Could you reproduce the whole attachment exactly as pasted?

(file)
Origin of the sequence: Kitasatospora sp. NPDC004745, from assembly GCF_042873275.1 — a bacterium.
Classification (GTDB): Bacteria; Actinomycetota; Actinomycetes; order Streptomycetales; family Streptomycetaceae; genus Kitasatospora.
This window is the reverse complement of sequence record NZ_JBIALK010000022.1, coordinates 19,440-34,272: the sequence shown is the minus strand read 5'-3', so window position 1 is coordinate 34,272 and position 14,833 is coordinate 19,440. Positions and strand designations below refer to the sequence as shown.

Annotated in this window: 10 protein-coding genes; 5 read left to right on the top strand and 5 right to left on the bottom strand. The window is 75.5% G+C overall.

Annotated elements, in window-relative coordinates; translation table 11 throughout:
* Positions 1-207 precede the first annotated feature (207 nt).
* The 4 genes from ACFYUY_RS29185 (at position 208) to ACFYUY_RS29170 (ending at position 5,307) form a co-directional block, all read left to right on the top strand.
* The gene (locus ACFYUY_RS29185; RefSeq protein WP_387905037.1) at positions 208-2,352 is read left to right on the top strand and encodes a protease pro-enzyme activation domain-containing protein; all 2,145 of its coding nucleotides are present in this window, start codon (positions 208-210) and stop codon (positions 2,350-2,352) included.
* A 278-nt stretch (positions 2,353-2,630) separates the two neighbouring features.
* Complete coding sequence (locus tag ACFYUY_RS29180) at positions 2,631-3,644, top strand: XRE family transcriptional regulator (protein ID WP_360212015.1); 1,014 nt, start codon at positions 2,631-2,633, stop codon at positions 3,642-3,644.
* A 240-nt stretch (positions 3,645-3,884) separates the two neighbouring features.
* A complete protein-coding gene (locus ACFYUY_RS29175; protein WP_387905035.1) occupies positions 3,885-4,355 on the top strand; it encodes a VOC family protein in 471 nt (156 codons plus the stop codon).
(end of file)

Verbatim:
Origin of the sequence: Kitasatospora sp. NPDC004745, from assembly GCF_042873275.1 — a bacterium.
Classification (GTDB): Bacteria; Actinomycetota; Actinomycetes; order Streptomycetales; family Streptomycetaceae; genus Kitasatospora.
This window is the reverse complement of sequence record NZ_JBIALK010000022.1, coordinates 19,440-34,272: the sequence shown is the minus strand read 5'-3', so window position 1 is coordinate 34,272 and position 14,833 is coordinate 19,440. Positions and strand designations below refer to the sequence as shown.

Annotated in this window: 10 protein-coding genes; 5 read left to right on the top strand and 5 right to left on the bottom strand. The window is 75.5% G+C overall.

Annotated elements, in window-relative coordinates; translation table 11 throughout:
* Positions 1-207 precede the first annotated feature (207 nt).
* The 4 genes from ACFYUY_RS29185 (at position 208) to ACFYUY_RS29170 (ending at position 5,307) form a co-directional block, all read left to right on the top strand.
* The gene (locus ACFYUY_RS29185; RefSeq protein WP_387905037.1) at positions 208-2,352 is read left to right on the top strand and encodes a protease pro-enzyme activation domain-containing protein; all 2,145 of its coding nucleotides are present in this window, start codon (positions 208-210) and stop codon (positions 2,350-2,352) included.
* A 278-nt stretch (positions 2,353-2,630) separates the two neighbouring features.
* Complete coding sequence (locus tag ACFYUY_RS29180) at positions 2,631-3,644, top strand: XRE family transcriptional regulator (protein ID WP_360212015.1); 1,014 nt, start codon at positions 2,631-2,633, stop codon at positions 3,642-3,644.
* A 240-nt stretch (positions 3,645-3,884) separates the two neighbouring features.
* A complete protein-coding gene (locus ACFYUY_RS29175; protein WP_387905035.1) occupies positions 3,885-4,355 on the top strand; it encodes a VOC family protein in 471 nt (156 codons plus the stop codon).